How can Ethereum’s rebranding from Eth2 help manage high expectations? And what is the Migration like? Cointelegraph Research releases its report.
The highly anticipated release of Ethereum 2.0 was a major development in the cryptocurrency industry. Cointelegraph recently conducted research to find out if Ethereum can still defend its position as the premier network supporting decentralized finance.
This report dispels common misconceptions investors might have about Ethereum and provides a comparative analysis between Ethereum and its rivals. At the beginning of the year, the Ethereum foundation changed the name of the Eth2 project. Does it try to educate or manage expectations?
There is new talk about execution layers and consensus
The Ethereum foundation published a blog in January stating that Eth1 and Eth2 have been abandoned by developers since late 2021. Eth1 will be referred to as the “execution layers” and Eth2 as the “consensus layers.” This is a significant shift towards more technical language. This is an attempt to manage expectations due to common misconceptions.
Eth2 may sound like a name for an update to Ethereum. It will change from the energy-intensive proof of work (PoW), consensus mechanism, to proof-of stake (PoS). This might be confusing to people who are not familiar with Ethereum. This is dangerously simplified.
The free scaling report published by Cointelegraph Research provides a sound overview of Eth2. It gives detailed information on the planned technical updates and what they mean for Ethereum’s developers, competitors, and investors. The report is free to access on the Cointelegraph Report Terminal.
Download the full report here, complete with charts and infographics.
The complexity and risk of migrating a multi-billion dollar blockchain project from one consensus mechanism to another have meant that the roll-out of Eth2 has been slower than expected and the Ethereum foundation initially gave no definite timeline. In the meantime, up-and-coming competitors with scalable projects have been vying to take away market share from Ethereum.
The report also assesses these challenges in detail. On 74 pages, it offers a comparative analysis of the major players such as Solana, Polkadot, Algorand and Radix which are trying to snatch the top spot in DeFi. Curated by our industry-leading team of researchers, it provides a balanced view of the big picture and manages to cut through the noise of social media and the daily press.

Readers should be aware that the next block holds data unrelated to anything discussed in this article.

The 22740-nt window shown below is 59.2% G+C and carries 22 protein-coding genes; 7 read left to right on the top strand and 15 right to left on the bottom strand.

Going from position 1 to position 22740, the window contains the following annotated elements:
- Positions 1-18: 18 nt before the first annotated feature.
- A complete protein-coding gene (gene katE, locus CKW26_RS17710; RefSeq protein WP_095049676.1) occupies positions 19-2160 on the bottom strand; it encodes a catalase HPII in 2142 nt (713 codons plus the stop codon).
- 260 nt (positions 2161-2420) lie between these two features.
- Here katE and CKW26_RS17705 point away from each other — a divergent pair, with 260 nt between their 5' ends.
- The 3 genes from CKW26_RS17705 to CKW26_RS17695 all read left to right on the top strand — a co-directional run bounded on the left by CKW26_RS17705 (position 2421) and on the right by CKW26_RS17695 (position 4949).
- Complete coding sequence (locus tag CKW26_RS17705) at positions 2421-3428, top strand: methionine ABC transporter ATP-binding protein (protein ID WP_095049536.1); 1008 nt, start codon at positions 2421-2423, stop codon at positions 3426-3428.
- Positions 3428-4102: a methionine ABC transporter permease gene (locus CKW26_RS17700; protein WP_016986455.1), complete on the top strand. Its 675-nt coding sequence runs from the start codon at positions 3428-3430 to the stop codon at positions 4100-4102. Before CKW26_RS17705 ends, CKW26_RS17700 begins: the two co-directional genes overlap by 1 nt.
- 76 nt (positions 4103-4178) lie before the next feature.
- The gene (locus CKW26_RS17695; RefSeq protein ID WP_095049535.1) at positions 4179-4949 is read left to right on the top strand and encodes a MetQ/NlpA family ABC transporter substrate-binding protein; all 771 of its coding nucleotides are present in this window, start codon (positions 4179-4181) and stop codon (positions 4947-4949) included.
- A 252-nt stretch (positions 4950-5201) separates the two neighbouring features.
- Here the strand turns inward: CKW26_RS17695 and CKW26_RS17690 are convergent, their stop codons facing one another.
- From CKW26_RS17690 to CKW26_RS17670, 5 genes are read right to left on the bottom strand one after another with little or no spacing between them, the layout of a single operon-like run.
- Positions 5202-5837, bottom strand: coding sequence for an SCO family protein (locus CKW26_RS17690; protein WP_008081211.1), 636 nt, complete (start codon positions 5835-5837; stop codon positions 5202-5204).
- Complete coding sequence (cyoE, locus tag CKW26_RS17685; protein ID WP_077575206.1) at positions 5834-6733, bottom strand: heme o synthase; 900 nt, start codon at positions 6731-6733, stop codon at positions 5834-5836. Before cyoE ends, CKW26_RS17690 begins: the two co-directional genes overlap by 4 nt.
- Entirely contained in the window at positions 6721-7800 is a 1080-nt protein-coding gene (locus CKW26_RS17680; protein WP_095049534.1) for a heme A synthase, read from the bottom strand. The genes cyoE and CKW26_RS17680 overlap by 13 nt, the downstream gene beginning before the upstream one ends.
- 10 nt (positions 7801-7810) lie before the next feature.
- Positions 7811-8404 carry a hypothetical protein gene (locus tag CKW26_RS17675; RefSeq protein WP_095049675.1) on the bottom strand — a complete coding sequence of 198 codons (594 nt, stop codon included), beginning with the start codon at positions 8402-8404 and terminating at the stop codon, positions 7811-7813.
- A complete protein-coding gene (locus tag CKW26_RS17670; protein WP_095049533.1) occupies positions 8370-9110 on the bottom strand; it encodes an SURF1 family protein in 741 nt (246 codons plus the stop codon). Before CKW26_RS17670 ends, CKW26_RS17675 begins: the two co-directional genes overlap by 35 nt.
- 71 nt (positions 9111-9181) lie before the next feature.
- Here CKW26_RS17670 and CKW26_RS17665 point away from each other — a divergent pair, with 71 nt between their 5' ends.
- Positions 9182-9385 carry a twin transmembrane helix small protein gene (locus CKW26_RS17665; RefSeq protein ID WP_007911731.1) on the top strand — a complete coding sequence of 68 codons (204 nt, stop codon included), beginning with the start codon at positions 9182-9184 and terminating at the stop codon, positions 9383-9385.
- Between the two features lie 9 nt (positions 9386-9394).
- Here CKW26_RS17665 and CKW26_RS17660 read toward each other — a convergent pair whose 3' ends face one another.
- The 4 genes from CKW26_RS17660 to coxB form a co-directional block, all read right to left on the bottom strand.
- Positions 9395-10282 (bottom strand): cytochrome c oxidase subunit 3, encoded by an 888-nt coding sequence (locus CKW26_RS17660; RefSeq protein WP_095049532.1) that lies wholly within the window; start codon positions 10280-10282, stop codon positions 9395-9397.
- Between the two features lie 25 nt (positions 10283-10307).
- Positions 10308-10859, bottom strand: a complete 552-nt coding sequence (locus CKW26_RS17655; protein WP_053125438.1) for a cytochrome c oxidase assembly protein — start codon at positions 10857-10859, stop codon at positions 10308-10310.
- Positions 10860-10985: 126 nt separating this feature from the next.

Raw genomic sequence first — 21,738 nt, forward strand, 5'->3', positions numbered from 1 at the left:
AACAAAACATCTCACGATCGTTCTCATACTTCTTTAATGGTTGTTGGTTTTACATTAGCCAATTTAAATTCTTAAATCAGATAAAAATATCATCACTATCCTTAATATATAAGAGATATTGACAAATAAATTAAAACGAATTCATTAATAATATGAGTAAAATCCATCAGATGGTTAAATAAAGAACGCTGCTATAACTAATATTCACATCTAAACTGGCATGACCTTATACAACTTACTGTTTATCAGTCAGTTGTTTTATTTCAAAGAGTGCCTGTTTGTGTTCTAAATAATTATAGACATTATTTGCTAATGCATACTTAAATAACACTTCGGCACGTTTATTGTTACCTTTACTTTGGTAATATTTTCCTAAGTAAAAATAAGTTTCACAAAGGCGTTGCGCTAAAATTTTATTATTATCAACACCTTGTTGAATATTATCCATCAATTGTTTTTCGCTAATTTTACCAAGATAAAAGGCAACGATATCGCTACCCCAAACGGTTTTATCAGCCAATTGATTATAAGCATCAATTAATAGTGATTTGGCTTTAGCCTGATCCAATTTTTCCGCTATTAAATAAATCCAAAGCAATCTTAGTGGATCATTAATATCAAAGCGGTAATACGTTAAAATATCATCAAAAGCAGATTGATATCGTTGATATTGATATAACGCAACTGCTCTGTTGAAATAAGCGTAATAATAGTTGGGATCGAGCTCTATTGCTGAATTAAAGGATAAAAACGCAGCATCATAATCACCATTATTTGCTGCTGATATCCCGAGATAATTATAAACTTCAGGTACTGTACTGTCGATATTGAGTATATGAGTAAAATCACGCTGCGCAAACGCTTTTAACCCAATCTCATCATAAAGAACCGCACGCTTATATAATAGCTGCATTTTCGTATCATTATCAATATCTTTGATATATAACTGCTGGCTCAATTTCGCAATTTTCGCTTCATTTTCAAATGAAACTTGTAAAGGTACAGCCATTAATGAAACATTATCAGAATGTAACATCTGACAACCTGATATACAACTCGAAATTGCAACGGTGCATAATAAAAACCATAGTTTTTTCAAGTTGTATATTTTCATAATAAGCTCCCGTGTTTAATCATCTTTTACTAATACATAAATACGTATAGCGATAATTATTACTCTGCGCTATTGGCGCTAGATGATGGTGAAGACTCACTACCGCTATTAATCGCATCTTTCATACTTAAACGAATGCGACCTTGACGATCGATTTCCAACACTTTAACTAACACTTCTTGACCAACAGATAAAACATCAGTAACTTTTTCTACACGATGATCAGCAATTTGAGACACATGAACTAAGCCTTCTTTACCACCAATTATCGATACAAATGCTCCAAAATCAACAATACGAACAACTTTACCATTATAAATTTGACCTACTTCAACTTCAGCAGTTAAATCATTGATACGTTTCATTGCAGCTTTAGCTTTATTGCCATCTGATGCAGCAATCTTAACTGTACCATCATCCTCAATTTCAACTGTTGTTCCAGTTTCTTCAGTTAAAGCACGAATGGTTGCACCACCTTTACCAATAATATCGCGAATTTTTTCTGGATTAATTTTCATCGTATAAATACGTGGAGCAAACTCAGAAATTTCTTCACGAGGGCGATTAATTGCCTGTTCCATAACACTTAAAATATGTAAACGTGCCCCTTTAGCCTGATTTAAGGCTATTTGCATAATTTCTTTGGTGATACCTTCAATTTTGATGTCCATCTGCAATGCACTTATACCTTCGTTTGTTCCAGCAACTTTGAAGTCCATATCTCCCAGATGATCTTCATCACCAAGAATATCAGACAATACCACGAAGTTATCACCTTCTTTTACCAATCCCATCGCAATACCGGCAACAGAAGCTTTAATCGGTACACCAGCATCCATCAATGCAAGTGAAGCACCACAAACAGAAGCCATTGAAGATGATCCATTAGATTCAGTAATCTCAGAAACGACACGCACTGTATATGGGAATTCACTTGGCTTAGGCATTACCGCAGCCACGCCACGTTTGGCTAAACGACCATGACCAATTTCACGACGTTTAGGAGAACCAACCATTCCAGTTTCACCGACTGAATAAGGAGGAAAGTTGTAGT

Eth2 — Understanding a nuanced reality
The switch from Eth1 to Eth2 is better thought of as a carefully engineered series of upgrades that will slowly transition the blockchain to its envisioned future. Eth2’s main chain, the PoS Beacon chain, was already launched in December 2020. The merging of Eth1 with the Beacon chain is expected in Q2 or Q3 of 2022.
Although to a casual observer this might mean that all of Ethereum’s problems will be solved, the update later this year is not likely to have a big impact on gas fees or the capacity of the network. While PoS will significantly reduce the energy consumption of Ethereum, improved scalability will only come once data sharding is introduced in 2023. Sharding was initially going to happen before the merge but has been delayed under the new timeline. The official rationale for this is that scalability is now a lesser priority because layer-2 solutions have become available.
The new terminology of “consensus layers” and “execution layers” is meant to dispel the mythical notion that Ethereum’s problems will disappear at once. Eth1 is now associated with the consensus layer, while Eth2 is strictly associated with the execution layer. This shifts the focus away from the third layer of data availability that would have been affected by the delayed data sharding upgrade.
It may seem tempting to believe that alternative decentralized finance (DeFi), blockchains, is over with the merger scheduled for later in the year. Investors should not jump to premature conclusions. Eth2 is not a quick fix for everything, so it is important to keep track of the competitive landscape.